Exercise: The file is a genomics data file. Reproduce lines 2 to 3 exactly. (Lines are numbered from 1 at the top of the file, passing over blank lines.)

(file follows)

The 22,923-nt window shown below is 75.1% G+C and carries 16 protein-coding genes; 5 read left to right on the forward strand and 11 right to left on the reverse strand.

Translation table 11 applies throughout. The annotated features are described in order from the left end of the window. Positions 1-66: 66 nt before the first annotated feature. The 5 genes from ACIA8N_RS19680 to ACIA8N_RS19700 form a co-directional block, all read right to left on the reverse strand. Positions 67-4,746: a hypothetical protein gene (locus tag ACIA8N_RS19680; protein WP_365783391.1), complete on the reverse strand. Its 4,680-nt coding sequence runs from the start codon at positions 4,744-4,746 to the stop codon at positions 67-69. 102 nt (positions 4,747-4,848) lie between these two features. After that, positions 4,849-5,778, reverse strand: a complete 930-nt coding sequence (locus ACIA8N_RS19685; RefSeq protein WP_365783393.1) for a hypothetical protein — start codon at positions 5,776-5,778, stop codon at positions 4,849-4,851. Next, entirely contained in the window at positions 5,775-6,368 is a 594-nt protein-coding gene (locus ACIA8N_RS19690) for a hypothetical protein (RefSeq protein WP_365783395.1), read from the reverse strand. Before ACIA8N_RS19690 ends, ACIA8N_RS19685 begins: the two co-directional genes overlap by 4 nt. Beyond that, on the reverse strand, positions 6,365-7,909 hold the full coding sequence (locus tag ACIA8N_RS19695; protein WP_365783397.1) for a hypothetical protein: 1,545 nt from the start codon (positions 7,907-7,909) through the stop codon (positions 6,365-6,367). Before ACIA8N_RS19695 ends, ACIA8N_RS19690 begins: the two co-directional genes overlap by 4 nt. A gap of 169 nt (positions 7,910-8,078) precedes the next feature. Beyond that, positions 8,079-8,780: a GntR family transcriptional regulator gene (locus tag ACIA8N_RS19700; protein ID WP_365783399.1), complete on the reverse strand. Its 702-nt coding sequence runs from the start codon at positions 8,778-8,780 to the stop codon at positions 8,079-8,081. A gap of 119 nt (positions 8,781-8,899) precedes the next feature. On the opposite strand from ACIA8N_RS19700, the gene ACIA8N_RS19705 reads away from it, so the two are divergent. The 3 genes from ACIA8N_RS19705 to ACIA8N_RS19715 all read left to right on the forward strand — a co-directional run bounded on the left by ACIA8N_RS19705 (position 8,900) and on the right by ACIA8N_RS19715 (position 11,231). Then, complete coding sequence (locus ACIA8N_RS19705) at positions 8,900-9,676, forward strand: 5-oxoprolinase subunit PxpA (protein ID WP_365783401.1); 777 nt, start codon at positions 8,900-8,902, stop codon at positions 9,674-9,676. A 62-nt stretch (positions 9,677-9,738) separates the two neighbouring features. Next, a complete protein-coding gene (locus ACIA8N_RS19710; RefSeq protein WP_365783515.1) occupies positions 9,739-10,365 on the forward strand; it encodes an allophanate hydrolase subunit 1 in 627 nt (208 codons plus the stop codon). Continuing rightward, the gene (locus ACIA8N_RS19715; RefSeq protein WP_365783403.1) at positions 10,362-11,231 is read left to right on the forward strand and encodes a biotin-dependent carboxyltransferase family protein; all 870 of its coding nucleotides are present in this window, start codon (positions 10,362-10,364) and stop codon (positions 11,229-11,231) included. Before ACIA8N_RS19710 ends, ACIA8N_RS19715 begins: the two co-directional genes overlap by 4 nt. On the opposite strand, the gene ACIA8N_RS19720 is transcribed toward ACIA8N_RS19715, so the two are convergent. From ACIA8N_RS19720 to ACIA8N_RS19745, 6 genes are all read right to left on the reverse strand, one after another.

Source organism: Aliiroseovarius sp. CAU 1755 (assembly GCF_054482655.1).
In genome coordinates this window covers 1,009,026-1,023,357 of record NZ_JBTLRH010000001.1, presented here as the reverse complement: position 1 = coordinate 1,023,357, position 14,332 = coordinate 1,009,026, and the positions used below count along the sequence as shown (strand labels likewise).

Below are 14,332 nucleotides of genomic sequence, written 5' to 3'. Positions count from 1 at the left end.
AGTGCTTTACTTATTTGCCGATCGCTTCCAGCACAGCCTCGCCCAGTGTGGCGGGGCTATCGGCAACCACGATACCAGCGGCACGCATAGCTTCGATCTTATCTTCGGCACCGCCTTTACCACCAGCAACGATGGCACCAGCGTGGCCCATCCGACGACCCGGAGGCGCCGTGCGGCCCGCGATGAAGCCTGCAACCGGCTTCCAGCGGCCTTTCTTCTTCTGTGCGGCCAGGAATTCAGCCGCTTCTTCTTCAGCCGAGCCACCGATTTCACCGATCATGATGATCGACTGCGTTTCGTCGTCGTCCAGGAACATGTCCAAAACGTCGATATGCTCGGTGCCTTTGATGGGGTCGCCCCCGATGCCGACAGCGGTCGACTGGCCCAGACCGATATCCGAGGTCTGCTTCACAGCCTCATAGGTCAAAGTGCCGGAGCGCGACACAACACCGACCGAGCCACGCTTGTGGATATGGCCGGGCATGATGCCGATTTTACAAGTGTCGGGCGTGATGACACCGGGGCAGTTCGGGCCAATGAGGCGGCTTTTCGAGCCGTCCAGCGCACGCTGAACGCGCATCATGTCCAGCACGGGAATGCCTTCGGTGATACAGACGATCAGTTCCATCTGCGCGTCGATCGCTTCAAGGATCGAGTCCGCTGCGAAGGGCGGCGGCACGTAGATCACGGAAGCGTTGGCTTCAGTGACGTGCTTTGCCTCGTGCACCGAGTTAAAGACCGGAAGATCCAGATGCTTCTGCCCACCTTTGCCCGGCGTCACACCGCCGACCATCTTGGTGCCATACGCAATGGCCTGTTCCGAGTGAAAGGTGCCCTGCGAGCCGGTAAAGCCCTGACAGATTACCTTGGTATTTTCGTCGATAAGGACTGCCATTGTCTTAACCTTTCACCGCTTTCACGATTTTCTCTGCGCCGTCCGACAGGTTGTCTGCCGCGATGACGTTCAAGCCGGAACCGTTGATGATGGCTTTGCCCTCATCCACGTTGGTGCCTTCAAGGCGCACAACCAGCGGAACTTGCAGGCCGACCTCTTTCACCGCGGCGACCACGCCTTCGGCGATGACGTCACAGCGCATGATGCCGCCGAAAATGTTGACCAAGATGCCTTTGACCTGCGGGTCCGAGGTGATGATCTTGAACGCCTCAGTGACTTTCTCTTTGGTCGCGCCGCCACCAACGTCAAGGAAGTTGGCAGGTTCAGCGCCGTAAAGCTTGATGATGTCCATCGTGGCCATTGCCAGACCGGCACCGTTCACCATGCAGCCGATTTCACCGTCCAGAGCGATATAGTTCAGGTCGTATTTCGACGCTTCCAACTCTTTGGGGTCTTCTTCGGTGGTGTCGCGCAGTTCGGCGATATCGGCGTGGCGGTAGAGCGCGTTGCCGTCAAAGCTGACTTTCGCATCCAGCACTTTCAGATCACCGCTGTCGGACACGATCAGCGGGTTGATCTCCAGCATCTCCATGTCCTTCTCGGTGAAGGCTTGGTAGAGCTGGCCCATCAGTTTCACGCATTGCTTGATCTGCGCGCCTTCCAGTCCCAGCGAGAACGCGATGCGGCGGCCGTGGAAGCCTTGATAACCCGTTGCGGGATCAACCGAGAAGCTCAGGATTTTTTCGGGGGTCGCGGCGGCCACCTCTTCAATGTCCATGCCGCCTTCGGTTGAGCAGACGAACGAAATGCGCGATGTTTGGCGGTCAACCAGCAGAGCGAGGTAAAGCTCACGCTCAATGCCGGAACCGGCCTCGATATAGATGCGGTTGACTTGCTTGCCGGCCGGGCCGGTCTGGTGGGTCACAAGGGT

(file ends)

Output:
Translation table 11 applies throughout. The annotated features are described in order from the left end of the window. Positions 1-66: 66 nt before the first annotated feature. The 5 genes from ACIA8N_RS19680 to ACIA8N_RS19700 form a co-directional block, all read right to left on the reverse strand. Positions 67-4,746: a hypothetical protein gene (locus tag ACIA8N_RS19680; protein WP_365783391.1), complete on the reverse strand. Its 4,680-nt coding sequence runs from the start codon at positions 4,744-4,746 to the stop codon at positions 67-69. 102 nt (positions 4,747-4,848) lie between these two features. After that, positions 4,849-5,778, reverse strand: a complete 930-nt coding sequence (locus ACIA8N_RS19685; RefSeq protein WP_365783393.1) for a hypothetical protein — start codon at positions 5,776-5,778, stop codon at positions 4,849-4,851. Next, entirely contained in the window at positions 5,775-6,368 is a 594-nt protein-coding gene (locus ACIA8N_RS19690) for a hypothetical protein (RefSeq protein WP_365783395.1), read from the reverse strand. Before ACIA8N_RS19690 ends, ACIA8N_RS19685 begins: the two co-directional genes overlap by 4 nt. Beyond that, on the reverse strand, positions 6,365-7,909 hold the full coding sequence (locus tag ACIA8N_RS19695; protein WP_365783397.1) for a hypothetical protein: 1,545 nt from the start codon (positions 7,907-7,909) through the stop codon (positions 6,365-6,367). Before ACIA8N_RS19695 ends, ACIA8N_RS19690 begins: the two co-directional genes overlap by 4 nt. A gap of 169 nt (positions 7,910-8,078) precedes the next feature. Beyond that, positions 8,079-8,780: a GntR family transcriptional regulator gene (locus tag ACIA8N_RS19700; protein ID WP_365783399.1), complete on the reverse strand. Its 702-nt coding sequence runs from the start codon at positions 8,778-8,780 to the stop codon at positions 8,079-8,081. A gap of 119 nt (positions 8,781-8,899) precedes the next feature. On the opposite strand from ACIA8N_RS19700, the gene ACIA8N_RS19705 reads away from it, so the two are divergent. The 3 genes from ACIA8N_RS19705 to ACIA8N_RS19715 all read left to right on the forward strand — a co-directional run bounded on the left by ACIA8N_RS19705 (position 8,900) and on the right by ACIA8N_RS19715 (position 11,231). Then, complete coding sequence (locus ACIA8N_RS19705) at positions 8,900-9,676, forward strand: 5-oxoprolinase subunit PxpA (protein ID WP_365783401.1); 777 nt, start codon at positions 8,900-8,902, stop codon at positions 9,674-9,676. A 62-nt stretch (positions 9,677-9,738) separates the two neighbouring features. Next, a complete protein-coding gene (locus ACIA8N_RS19710; RefSeq protein WP_365783515.1) occupies positions 9,739-10,365 on the forward strand; it encodes an allophanate hydrolase subunit 1 in 627 nt (208 codons plus the stop codon). Continuing rightward, the gene (locus ACIA8N_RS19715; RefSeq protein WP_365783403.1) at positions 10,362-11,231 is read left to right on the forward strand and encodes a biotin-dependent carboxyltransferase family protein; all 870 of its coding nucleotides are present in this window, start codon (positions 10,362-10,364) and stop codon (positions 11,229-11,231) included. Before ACIA8N_RS19710 ends, ACIA8N_RS19715 begins: the two co-directional genes overlap by 4 nt. On the opposite strand, the gene ACIA8N_RS19720 is transcribed toward ACIA8N_RS19715, so the two are convergent. From ACIA8N_RS19720 to ACIA8N_RS19745, 6 genes are all read right to left on the reverse strand, one after another.

Source organism: Aliiroseovarius sp. CAU 1755 (assembly GCF_054482655.1).